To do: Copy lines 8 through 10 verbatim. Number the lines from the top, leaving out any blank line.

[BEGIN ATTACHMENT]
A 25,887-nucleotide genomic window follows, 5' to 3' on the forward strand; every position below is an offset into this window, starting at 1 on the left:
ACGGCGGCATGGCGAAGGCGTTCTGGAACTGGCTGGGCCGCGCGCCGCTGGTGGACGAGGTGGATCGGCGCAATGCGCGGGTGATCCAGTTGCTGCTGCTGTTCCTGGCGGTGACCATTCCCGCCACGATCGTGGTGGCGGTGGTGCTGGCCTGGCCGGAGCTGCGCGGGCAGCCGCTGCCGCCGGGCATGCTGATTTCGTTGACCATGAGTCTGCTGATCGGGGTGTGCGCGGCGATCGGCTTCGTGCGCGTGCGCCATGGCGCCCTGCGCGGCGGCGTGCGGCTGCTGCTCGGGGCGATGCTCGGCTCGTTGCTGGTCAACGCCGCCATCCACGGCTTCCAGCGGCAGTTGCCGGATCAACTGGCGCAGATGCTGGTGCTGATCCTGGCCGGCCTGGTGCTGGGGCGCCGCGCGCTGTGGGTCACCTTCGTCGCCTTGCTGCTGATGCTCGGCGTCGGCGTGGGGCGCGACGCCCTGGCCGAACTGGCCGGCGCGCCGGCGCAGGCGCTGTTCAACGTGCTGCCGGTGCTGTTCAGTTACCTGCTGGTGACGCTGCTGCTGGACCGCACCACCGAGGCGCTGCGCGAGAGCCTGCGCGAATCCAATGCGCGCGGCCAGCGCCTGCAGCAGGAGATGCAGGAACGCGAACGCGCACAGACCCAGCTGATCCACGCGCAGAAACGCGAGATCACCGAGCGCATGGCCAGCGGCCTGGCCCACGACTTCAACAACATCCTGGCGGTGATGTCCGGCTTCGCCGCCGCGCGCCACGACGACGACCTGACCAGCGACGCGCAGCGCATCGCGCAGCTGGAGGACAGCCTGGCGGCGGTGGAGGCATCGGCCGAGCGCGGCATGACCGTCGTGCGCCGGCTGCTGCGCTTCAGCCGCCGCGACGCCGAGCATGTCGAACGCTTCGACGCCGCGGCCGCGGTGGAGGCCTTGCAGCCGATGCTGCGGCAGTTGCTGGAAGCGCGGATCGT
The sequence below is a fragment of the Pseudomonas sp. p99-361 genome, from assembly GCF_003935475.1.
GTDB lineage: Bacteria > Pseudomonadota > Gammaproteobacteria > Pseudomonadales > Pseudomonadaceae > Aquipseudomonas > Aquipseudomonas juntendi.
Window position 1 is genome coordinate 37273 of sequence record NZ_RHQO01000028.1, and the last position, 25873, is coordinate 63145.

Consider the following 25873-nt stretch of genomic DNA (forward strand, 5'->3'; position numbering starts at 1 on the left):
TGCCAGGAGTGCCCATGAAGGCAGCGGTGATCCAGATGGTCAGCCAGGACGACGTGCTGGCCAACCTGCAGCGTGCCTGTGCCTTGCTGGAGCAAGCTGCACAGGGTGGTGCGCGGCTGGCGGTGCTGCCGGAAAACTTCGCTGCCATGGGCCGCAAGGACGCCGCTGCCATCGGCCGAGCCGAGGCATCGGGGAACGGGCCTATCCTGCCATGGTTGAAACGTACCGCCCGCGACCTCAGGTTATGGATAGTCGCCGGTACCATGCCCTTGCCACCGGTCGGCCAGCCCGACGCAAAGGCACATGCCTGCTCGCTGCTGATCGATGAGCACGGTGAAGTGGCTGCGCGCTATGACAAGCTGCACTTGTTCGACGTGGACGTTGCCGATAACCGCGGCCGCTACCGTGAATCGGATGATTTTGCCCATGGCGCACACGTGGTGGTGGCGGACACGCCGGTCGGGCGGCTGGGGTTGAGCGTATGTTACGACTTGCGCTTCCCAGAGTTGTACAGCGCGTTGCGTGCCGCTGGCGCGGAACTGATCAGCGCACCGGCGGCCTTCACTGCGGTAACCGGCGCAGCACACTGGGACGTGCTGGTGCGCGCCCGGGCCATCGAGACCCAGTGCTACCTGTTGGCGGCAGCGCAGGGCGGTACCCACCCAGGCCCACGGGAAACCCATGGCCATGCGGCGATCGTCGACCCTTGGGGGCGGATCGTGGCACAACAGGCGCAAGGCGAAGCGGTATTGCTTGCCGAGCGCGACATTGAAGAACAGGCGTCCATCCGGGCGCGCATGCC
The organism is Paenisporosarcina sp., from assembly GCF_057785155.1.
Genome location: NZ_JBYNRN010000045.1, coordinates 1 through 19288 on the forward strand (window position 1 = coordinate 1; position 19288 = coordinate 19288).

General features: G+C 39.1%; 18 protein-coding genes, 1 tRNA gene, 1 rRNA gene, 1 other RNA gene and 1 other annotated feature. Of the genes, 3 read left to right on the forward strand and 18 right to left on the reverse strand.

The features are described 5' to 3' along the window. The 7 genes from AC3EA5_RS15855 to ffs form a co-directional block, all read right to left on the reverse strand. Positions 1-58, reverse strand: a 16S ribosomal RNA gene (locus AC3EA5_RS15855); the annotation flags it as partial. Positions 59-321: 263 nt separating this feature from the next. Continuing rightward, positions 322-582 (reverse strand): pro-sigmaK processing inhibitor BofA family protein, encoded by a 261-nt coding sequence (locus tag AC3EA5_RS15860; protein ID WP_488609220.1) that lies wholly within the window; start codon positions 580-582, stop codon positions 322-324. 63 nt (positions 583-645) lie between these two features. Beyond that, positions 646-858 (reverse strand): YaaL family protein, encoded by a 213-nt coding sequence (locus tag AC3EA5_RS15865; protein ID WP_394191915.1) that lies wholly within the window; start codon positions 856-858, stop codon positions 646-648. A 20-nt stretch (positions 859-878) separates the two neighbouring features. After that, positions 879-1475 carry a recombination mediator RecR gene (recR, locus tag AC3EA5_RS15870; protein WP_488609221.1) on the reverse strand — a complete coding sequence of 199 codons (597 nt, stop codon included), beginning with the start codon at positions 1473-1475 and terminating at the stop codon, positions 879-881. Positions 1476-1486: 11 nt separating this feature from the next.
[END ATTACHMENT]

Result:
The organism is Paenisporosarcina sp., from assembly GCF_057785155.1.
Genome location: NZ_JBYNRN010000045.1, coordinates 1 through 19288 on the forward strand (window position 1 = coordinate 1; position 19288 = coordinate 19288).

General features: G+C 39.1%; 18 protein-coding genes, 1 tRNA gene, 1 rRNA gene, 1 other RNA gene and 1 other annotated feature. Of the genes, 3 read left to right on the forward strand and 18 right to left on the reverse strand.